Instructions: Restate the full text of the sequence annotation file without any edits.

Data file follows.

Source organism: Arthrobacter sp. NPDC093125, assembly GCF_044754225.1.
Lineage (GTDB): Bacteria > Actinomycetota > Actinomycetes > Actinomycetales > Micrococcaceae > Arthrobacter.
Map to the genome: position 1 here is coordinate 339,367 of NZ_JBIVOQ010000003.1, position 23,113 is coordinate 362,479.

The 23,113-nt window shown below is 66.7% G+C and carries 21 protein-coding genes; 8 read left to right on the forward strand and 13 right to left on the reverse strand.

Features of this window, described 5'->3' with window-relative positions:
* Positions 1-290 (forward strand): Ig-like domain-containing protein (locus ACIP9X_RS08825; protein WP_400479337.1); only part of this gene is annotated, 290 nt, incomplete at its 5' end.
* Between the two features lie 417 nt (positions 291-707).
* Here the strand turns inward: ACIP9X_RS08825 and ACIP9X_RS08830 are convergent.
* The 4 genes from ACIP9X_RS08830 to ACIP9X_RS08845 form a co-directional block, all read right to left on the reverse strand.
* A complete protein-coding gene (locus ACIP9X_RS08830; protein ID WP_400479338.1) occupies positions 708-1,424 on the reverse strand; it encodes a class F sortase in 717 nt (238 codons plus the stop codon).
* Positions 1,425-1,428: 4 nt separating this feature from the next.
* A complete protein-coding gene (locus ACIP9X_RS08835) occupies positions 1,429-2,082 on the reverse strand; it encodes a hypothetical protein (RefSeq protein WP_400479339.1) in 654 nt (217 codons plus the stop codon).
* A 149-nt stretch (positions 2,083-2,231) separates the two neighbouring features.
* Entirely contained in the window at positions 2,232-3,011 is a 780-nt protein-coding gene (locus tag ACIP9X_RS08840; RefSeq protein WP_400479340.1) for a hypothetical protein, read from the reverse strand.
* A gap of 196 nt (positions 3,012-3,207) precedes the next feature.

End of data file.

Source organism: Arthrobacter sp. NPDC093125, assembly GCF_044754225.1.
Lineage (GTDB): Bacteria > Actinomycetota > Actinomycetes > Actinomycetales > Micrococcaceae > Arthrobacter.
Map to the genome: position 1 here is coordinate 339,367 of NZ_JBIVOQ010000003.1, position 23,113 is coordinate 362,479.

The 23,113-nt window shown below is 66.7% G+C and carries 21 protein-coding genes; 8 read left to right on the forward strand and 13 right to left on the reverse strand.

Features of this window, described 5'->3' with window-relative positions:
* Positions 1-290 (forward strand): Ig-like domain-containing protein (locus ACIP9X_RS08825; protein WP_400479337.1); only part of this gene is annotated, 290 nt, incomplete at its 5' end.
* Between the two features lie 417 nt (positions 291-707).
* Here the strand turns inward: ACIP9X_RS08825 and ACIP9X_RS08830 are convergent.
* The 4 genes from ACIP9X_RS08830 to ACIP9X_RS08845 form a co-directional block, all read right to left on the reverse strand.
* A complete protein-coding gene (locus ACIP9X_RS08830; protein ID WP_400479338.1) occupies positions 708-1,424 on the reverse strand; it encodes a class F sortase in 717 nt (238 codons plus the stop codon).
* Positions 1,425-1,428: 4 nt separating this feature from the next.
* A complete protein-coding gene (locus ACIP9X_RS08835) occupies positions 1,429-2,082 on the reverse strand; it encodes a hypothetical protein (RefSeq protein WP_400479339.1) in 654 nt (217 codons plus the stop codon).
* A 149-nt stretch (positions 2,083-2,231) separates the two neighbouring features.
* Entirely contained in the window at positions 2,232-3,011 is a 780-nt protein-coding gene (locus tag ACIP9X_RS08840; RefSeq protein WP_400479340.1) for a hypothetical protein, read from the reverse strand.
* A gap of 196 nt (positions 3,012-3,207) precedes the next feature.